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PayPal and FTC Settle Charges Peer-to-Peer Payment App Misled Users About Privacy Settings and Fund Availability

The Federal Trade Commission last week settled charges with Venmo and its owner, PayPal Inc., alleging that the peer-to-peer payment service misled users about how the app works ― including availability of funds, the control users have over the privacy of their transactions and the extent to which consumers’ financial accounts were protected by “bank-grade security systems.” According to the complaint, Venmo violated Section 5(a) of the Federal Trade Commission Act as well as the Safeguards Rule and the Privacy Rule of the Gramm-Leach-Bliley Act.

Availability of Funds

The peer-to-peer payment app creates an account connected to the user’s bank account or a credit or debit card. Venmo users can receive money from or transfer money to other Venmo users, as well as move money from their Venmo account to their bank account. According to the FTC’s complaint, Venmo sent payment notifications to users but failed to disclose that funds could be frozen, transactions reversed and transfers to users’ bank accounts delayed based on Venmo’s review of the user-to-user transaction. In many cases, users weren’t able to transfer the funds, even after being notified that funds were available, which caused financial hardships or losses.

Privacy Practices

The FTC maintained Venmo’s privacy practices were also misleading. By default, all peer-to-peer transactions are displayed on Venmo’s social news feed, including the names of the payer and the recipient. Venmo users also have a profile page that lists their transactions. The five most recent transactions were visible by default to anyone accessing that page, including visitors who did not have a Venmo account.

To limit who could see their transactions, users must change the “Default Audience Setting” in their privacy settings to limit viewers to specific groups, such as “Participants Only” or “Friends.” A user’s Default Audience Setting does not apply to the other party in the transaction, however. The FTC alleged Venmo failed to adequately disclose that users had to additionally change the “Transaction Sharing Setting.” In other words, both settings had to be adjusted in order to ensure that transaction visibility was limited as users desired.

Security Measures

According to the complaint, until at least March 2015, Venmo had been misrepresenting the security of users’ financial accounts, claiming that the service utilized “bank-grade security systems.” Venmo did not have a written information security program through at least August 2014, however. The service also allegedly did not notify users when their password or email address was changed, or when a new device was added to their account, until at least March 2015, according to the FTC. Unauthorized users were able to withdraw funds from Venmo accounts without the service notifying users. Venmo also did not have adequate customer support to respond to user complaints about the unauthorized access, the agency said.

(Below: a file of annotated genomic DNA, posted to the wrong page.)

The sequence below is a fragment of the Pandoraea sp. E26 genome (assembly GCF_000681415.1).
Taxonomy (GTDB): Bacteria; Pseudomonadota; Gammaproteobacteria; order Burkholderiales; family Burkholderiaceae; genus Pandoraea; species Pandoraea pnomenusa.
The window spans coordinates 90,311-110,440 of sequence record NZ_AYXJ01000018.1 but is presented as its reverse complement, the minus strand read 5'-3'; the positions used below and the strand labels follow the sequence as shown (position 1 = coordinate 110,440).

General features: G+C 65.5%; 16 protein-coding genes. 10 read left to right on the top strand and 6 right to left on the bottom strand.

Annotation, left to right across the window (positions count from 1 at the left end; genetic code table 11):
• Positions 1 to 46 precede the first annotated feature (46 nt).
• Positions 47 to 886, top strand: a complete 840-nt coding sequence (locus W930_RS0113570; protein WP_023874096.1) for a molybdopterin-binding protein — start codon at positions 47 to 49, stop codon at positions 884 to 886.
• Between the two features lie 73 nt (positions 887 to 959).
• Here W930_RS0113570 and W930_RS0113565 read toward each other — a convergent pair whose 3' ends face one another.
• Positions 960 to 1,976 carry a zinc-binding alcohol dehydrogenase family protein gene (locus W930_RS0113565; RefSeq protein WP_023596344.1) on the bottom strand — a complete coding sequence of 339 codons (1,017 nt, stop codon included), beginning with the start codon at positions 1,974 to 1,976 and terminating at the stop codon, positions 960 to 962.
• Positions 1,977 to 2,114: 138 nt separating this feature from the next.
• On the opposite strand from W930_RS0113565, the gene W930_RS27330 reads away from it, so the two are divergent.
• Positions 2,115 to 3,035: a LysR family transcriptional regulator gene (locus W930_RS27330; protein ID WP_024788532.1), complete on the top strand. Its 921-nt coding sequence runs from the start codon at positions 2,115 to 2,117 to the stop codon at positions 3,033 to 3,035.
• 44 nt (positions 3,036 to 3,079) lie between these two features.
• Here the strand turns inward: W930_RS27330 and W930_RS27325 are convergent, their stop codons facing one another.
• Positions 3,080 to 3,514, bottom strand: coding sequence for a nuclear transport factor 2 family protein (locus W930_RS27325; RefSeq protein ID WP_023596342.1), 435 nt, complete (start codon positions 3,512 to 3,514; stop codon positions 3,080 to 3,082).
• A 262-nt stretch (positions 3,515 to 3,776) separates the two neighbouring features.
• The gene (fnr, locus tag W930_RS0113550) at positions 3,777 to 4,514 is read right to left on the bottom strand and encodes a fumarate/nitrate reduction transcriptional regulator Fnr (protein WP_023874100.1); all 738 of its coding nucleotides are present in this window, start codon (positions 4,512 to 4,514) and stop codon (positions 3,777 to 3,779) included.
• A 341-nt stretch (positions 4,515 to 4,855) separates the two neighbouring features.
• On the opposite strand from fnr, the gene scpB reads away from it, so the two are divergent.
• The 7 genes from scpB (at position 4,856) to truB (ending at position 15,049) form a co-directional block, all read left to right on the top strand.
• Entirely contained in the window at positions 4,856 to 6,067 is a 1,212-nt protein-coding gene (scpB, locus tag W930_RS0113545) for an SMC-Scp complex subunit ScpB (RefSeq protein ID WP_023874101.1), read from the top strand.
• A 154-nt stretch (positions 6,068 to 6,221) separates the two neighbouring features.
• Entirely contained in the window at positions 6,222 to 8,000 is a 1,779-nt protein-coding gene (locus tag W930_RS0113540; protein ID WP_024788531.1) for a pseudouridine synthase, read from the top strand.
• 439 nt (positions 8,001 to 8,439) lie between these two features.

Gramm-Leach-Bliley Act

In addition to violations of Section 5 of FTC Act, the FTC alleges that Venmo violated the Gramm-Leach-Bliley Act, specifically its Safeguards Rule and its Privacy Rule. The Safeguards Rule requires financial institutions to take measures to protect the security, confidentiality and integrity of customer information. The Privacy Rule requires financial institutions to ensure the delivery of privacy notices to its customers.


Under the settlement, Venmo must make certain disclosures to consumers about its transaction and privacy practices. It must also take certain steps to ensure that it does not violate the Safeguards and Privacy Rules. The settlement also requires Venmo to obtain biennial third-party assessments of its compliance with the rules for 10 years.

Best Practices

The Gramm-Leach-Bliley Act broadly defines what constitutes a “financial institution.” It includes all businesses that are “significantly engaged” in providing financial products or services. Many companies in the payments space, especially those that are consumer-facing, may be considered to be financial institutions. By way of example, the requirements and restrictions in the PayPal Consent Order apply to PayPal’s “Payment and Social Networking Service” applications.

Companies that may be considered to be financial institutions should follow these guidelines:

  • Transparency is key. Be clear with consumers about when payments are sent and received, and disclose any material terms or limitations.
  • Set appropriate data defaults. Determine default settings, disclose them to consumers and determine how best to educate users about those settings and how they may be able to change them.
  • Be accurate. Make privacy options clear, easy to understand and straightforward to select.
  • Establish and maintain compliance programs. Develop written information security, data privacy plans and compliance protocols. Designate one or more employees to coordinate them. And be sure to timely issue all required disclosures.